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Crouch takes the right approach

Sami Crouch didn’t start playing golf to become the best high school girl in the state of Utah. It just worked out that way.

The Park City High School senior and two-time Class 3A state champion is of the same mindset as "Caddyshack" legend Ty Webb, who, when asked how he measures himself against other golfers without keeping score, responded, " height."

"I just try to play as well as I can play," said the modest Crouch after shooting a 69 at Meadowbrook Golf Course on Friday, May 14, to win her second straight title for the runner-up PCHS team. The Miners’ ace recorded four birdies in the round to prevail by a mammoth 10-stroke margin.

"It’s really pretty incredible for a high school girl to shoot a 69," said PCHS head coach George Murphy. "That was a really cool way to see her finish."

In fact, she wasn’t quite finished. Crouch was invited to the Hidden Valley Country Club for the fifth annual high school All Star Invitational Golf Tournament on Tuesday, May 18, in Sandy. Pitted against some of the state’s best girls’ golfers across all classifications, she shot a 78 to edge Skyline’s Nicole Gaddie (80) and win a $250 check toward her education.

Crouch first got involved in golf playing with her family as a little girl, and she began signing up for tournaments around age 7. She golfed primarily for the pleasure of it until about eighth grade, when she became more competitive under the tutelage of her brother Casey (a former No. 1 golfer for the Miners himself).

"We just work on my swing a lot," said Crouch, who still counts Casey as her unofficial golfing guru. "Just kind of grooving it in the living room. We don’t actually go out and play too much, we just work on my technique."

She played on the boys’ team as a freshman and would have chosen to continue doing so, but the Utah High School Activities Association created a new league for 3A girls. That was the end of Crouch meeting her match.

"Playing on the boys’ team was awesome," she said. "That definitely shaped me not only as a player, but as a person too. I wish I could have done it for longer."

She managed the boys and snuck in practice rounds with them during fall of her sophomore year before a nagging back injury kept her from taking part with the girls in spring.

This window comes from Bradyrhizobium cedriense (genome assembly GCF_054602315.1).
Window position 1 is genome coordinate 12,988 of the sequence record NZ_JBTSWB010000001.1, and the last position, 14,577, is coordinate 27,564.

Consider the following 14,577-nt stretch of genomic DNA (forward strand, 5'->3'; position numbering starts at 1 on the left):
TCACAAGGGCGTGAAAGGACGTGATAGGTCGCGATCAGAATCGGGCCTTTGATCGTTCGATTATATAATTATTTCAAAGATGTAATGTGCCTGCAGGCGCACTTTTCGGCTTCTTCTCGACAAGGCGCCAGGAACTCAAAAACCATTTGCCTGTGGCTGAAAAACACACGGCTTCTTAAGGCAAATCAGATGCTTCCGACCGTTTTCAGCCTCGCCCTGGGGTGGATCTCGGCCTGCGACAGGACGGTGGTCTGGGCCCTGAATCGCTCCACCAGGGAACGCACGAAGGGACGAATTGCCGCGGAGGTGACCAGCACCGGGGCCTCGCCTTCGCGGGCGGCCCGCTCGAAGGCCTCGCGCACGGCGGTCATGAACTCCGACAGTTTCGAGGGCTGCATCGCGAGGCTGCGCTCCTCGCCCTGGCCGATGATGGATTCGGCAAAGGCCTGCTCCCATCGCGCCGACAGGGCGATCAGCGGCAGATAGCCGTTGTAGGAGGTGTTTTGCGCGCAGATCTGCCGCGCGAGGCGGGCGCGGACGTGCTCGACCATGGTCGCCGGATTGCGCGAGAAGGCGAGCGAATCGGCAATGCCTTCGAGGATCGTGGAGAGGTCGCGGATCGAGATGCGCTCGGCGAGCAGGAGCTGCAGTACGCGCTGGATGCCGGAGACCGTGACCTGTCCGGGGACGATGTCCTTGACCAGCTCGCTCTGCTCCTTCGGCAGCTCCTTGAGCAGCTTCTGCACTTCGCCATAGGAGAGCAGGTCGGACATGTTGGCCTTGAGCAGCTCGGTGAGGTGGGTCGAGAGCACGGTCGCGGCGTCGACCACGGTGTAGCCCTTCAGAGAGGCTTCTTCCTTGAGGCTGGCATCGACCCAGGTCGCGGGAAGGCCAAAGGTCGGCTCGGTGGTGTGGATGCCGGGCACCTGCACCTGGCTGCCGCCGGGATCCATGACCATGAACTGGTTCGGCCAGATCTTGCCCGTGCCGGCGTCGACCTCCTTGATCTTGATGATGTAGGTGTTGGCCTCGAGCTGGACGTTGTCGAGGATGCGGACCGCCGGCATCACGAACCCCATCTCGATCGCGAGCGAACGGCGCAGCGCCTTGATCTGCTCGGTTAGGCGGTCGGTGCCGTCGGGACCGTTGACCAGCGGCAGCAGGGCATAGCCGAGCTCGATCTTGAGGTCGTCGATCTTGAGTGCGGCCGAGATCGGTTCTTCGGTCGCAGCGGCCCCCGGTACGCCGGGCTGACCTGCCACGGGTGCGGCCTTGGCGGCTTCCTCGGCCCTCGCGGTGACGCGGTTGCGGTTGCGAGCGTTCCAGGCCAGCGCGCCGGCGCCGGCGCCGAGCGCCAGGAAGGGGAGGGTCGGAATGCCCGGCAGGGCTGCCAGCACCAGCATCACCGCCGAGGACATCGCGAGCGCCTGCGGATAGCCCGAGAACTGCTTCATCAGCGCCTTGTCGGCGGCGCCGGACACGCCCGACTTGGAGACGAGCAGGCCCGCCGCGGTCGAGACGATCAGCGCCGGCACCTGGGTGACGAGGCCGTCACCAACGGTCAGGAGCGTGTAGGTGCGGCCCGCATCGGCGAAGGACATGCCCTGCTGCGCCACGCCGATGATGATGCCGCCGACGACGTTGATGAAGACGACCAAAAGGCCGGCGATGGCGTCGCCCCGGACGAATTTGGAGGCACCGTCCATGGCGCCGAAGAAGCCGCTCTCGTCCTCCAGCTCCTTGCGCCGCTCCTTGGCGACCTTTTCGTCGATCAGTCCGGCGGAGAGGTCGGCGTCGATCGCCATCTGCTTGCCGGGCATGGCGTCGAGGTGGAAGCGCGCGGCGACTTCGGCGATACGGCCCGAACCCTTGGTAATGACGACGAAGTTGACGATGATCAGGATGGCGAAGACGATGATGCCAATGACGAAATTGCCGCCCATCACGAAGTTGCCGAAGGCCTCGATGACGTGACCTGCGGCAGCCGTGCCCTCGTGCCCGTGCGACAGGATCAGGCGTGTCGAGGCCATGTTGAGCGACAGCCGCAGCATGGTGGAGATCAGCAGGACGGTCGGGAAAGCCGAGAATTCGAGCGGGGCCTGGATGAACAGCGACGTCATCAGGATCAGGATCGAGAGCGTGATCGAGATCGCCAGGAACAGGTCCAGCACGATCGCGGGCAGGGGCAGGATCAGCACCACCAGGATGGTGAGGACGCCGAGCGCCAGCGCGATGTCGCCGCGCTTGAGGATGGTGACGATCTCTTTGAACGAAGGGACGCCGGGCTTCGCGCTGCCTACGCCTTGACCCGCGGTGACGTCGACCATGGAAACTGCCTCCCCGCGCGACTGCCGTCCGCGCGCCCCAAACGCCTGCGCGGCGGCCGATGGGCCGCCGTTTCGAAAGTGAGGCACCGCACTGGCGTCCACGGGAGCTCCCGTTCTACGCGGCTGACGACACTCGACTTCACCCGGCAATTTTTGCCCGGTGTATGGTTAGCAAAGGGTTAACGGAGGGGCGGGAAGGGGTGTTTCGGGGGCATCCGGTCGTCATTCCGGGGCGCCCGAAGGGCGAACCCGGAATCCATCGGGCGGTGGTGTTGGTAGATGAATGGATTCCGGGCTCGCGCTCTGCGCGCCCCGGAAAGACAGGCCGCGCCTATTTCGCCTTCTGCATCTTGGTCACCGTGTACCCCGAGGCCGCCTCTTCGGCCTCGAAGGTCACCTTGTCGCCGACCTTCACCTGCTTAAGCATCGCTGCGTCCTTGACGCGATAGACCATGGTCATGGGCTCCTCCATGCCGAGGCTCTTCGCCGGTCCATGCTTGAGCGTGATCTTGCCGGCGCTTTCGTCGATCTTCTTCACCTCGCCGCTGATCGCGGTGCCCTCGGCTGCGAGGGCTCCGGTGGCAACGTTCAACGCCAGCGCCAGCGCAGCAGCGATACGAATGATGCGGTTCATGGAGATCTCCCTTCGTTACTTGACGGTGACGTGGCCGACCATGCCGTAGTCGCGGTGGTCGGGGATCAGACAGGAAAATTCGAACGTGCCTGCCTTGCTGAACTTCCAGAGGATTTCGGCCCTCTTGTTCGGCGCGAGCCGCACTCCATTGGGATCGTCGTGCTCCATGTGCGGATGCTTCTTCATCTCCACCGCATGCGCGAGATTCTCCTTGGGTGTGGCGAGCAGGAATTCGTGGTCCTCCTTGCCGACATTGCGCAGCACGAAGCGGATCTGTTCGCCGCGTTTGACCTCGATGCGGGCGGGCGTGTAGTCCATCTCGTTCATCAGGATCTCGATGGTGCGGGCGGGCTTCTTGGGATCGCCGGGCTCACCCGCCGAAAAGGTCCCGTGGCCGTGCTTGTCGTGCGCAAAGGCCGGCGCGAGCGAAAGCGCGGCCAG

After visits to numerous doctors did nothing to staunch the pain, Dr. Joseph Albano at The Orthopedic Specialty Hospital (TOSH) gave her a platelet-rich plasma injection before her junior year and she hasn’t had another twinge in her back.

Pain-free and comfortable in her first year of girls’ golf as a junior, Crouch won state and began a two-year reign atop Class 3A girls’ golf. But even while often playing to beat her own personal bests, she didn’t carry herself any differently than her teammates.

"She’s a sweet kid," Murphy said. "She’s very encouraging to the younger players. When they first see her play, they’re intimidated, but she makes them feel at ease right away."

Crouch recently bought new clubs for the first time in four years, and said she’ll now focus on putting – her chief weakness. Driving is her strong suit, she said, and she feels confident in her mid-range game.

She’ll next travel to Washington for a tournament on May 23, and then she’s due to play in the prestigious U.S. Women’s Amateur Public Links tournament in Notre Dame, Indiana, on June 21.

After carrying a 3.95 GPA through high school, Crouch plans to attend the University of Utah, and the bulk of her attentions will now be directed toward medical school and becoming a doctor.

Although she’s passing up the opportunity to play collegiate golf, she’ll continue to play golf during the summers and see where that leads.

The strategy has served her well so far.


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